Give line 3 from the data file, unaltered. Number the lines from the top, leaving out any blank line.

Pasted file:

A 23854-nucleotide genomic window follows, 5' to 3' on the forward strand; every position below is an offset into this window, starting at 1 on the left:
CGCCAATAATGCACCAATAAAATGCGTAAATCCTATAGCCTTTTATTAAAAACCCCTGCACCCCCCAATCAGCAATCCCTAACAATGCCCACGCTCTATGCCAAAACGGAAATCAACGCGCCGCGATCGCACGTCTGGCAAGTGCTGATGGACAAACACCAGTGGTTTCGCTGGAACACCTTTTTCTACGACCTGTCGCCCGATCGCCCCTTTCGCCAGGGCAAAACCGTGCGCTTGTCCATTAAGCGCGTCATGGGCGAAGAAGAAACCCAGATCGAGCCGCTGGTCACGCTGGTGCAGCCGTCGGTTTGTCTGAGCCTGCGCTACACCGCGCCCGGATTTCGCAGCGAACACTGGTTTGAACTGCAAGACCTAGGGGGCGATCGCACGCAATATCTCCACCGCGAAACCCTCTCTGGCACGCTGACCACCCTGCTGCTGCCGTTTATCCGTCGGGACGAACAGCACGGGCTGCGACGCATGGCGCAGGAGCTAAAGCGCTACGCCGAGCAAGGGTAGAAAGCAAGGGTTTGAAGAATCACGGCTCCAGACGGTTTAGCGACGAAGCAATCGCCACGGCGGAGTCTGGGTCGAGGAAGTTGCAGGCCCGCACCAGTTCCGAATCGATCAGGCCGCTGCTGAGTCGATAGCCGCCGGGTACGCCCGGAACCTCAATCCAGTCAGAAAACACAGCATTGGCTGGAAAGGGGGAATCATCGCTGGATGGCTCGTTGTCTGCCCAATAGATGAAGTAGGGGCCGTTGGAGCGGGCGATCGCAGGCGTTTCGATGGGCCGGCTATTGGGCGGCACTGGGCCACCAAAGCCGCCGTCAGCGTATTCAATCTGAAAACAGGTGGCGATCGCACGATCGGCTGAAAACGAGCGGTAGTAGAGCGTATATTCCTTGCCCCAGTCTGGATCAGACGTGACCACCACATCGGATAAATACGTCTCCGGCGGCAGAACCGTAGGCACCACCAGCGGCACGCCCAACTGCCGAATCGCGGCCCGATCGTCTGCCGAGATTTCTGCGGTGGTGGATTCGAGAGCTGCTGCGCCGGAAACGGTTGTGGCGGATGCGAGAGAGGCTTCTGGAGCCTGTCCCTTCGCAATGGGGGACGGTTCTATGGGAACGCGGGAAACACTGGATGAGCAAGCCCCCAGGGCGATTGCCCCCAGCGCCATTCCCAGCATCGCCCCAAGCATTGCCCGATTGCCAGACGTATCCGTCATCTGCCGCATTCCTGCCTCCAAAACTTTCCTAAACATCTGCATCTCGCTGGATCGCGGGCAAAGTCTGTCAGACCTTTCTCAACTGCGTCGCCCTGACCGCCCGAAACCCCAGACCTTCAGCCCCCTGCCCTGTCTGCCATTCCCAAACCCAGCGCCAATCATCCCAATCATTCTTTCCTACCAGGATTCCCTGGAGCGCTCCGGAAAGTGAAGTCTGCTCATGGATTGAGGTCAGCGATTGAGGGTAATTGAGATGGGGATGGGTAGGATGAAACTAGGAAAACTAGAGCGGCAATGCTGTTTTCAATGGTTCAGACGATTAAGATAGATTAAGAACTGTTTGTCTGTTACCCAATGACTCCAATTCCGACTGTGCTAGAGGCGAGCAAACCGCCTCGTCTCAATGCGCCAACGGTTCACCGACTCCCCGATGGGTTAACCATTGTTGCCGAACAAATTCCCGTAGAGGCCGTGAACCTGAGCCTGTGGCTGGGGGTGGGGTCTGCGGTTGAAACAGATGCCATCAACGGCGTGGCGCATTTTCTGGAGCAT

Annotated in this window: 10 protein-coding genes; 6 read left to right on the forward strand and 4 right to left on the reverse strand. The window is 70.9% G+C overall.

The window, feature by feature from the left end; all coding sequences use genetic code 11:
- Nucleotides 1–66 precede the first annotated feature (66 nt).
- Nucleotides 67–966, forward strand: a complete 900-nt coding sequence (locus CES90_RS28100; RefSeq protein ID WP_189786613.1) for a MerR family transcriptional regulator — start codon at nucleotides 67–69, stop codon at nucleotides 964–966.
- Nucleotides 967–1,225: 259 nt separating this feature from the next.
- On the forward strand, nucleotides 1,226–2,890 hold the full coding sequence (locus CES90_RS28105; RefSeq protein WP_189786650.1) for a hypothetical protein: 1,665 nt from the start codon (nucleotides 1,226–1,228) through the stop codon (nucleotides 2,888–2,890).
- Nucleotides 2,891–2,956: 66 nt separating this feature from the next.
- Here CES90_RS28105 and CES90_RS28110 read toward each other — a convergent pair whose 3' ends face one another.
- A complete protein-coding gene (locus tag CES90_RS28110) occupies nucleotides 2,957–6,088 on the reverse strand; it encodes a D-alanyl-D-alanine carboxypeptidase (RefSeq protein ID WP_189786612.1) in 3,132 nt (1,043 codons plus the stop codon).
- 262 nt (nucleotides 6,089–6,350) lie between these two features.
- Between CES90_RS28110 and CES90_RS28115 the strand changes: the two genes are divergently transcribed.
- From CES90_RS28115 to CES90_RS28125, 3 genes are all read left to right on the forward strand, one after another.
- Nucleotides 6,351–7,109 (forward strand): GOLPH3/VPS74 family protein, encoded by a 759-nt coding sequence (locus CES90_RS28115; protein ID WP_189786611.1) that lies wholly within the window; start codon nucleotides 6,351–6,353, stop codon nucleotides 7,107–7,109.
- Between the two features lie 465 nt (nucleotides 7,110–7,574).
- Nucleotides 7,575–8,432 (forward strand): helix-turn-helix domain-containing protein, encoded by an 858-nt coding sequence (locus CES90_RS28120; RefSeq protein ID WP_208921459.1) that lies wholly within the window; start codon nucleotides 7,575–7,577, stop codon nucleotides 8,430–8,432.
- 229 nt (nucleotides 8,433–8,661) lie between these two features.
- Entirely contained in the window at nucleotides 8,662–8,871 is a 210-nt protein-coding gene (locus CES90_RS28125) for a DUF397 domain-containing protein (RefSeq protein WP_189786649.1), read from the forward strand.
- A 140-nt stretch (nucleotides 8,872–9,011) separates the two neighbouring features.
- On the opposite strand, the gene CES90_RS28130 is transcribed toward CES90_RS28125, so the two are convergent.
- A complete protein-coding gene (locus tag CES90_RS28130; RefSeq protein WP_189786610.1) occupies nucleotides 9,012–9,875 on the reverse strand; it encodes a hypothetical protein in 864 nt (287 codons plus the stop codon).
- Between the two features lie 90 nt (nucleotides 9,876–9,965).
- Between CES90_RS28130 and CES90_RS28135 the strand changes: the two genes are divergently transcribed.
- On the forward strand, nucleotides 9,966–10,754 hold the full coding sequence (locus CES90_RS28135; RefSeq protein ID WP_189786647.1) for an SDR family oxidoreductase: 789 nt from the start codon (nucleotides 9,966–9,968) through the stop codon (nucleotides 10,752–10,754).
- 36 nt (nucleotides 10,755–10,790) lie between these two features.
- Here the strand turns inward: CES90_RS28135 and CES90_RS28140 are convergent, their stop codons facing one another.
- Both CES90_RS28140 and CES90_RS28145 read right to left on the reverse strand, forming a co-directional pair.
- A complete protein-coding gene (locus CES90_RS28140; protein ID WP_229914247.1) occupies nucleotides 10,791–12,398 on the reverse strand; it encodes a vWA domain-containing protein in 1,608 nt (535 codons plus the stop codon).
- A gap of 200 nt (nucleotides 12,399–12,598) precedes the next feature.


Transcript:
Annotated in this window: 10 protein-coding genes; 6 read left to right on the forward strand and 4 right to left on the reverse strand. The window is 70.9% G+C overall.